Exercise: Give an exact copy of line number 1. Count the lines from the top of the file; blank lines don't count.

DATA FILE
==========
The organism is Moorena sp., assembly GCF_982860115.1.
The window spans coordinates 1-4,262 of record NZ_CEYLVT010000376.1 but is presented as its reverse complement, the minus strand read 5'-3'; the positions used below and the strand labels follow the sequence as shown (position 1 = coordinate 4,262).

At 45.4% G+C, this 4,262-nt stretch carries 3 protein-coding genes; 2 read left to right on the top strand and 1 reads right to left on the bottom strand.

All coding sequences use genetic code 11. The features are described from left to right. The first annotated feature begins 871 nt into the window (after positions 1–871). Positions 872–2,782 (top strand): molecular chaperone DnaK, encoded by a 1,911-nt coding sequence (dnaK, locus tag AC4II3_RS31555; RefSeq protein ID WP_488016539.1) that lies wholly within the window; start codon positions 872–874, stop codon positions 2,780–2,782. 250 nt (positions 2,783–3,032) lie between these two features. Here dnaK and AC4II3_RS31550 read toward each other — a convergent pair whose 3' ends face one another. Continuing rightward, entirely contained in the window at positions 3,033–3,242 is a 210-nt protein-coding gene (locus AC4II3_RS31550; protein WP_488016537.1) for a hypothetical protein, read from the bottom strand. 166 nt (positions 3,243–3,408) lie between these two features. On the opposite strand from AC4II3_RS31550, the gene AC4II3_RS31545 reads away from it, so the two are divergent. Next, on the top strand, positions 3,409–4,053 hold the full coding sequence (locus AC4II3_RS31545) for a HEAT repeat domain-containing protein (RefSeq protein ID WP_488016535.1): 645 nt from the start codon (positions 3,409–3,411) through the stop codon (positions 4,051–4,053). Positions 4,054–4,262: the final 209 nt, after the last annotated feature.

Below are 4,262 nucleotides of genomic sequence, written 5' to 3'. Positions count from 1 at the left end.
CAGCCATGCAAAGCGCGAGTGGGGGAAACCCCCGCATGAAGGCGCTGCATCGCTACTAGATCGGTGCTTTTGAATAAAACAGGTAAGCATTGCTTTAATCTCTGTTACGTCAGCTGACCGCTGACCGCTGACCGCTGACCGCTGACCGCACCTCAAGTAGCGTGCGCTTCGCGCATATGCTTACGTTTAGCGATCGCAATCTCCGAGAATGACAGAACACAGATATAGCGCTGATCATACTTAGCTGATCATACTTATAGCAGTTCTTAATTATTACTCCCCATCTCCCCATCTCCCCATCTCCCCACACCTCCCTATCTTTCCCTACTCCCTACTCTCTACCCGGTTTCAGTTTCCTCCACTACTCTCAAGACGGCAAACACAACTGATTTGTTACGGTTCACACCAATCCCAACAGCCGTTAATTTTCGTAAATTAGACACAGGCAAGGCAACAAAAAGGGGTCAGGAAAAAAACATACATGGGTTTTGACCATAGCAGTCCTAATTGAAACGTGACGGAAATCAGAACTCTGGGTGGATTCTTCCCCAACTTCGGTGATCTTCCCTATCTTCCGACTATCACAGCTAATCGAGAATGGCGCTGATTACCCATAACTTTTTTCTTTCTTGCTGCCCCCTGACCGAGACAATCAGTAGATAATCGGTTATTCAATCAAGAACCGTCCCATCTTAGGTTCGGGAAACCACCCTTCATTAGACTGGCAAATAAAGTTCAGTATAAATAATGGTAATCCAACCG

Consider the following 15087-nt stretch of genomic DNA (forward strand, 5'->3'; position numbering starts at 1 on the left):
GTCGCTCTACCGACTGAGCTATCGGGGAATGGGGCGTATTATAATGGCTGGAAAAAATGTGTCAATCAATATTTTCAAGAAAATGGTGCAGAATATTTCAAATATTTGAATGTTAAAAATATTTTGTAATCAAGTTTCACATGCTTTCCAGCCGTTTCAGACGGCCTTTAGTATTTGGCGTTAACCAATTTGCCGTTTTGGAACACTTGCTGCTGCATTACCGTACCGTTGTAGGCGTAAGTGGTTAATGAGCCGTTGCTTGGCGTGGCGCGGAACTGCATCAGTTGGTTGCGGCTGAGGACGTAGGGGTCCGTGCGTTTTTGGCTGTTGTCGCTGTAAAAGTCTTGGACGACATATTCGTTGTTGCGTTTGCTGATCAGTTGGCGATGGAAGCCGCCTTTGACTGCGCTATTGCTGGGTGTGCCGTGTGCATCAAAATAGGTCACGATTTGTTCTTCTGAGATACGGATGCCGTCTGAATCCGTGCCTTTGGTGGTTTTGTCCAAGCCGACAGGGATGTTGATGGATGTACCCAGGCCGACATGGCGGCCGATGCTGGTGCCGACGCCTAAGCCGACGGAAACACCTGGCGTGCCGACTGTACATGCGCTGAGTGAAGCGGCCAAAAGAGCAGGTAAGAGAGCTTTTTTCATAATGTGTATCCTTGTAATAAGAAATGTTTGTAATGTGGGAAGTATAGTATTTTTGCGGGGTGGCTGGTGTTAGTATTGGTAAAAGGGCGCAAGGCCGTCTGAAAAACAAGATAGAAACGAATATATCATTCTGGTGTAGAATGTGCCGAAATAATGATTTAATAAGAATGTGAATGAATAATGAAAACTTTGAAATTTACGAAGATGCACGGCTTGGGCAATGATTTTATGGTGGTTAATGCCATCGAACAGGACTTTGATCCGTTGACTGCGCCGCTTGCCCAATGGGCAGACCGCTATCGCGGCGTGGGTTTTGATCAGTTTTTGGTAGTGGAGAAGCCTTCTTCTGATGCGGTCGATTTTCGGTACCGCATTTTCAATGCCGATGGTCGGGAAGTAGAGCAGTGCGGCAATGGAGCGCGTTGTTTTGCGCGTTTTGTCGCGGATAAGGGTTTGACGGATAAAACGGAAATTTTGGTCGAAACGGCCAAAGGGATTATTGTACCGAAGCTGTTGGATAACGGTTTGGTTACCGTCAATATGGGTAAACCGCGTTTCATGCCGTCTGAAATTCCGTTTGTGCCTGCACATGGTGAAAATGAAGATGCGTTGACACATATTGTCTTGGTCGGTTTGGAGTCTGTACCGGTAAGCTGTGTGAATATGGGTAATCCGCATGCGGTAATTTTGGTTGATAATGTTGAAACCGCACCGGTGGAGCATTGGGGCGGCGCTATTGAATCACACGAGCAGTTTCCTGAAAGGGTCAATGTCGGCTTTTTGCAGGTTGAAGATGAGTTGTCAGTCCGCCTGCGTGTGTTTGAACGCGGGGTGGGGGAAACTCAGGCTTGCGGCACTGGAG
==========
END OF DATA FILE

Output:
The organism is Moorena sp., assembly GCF_982860115.1.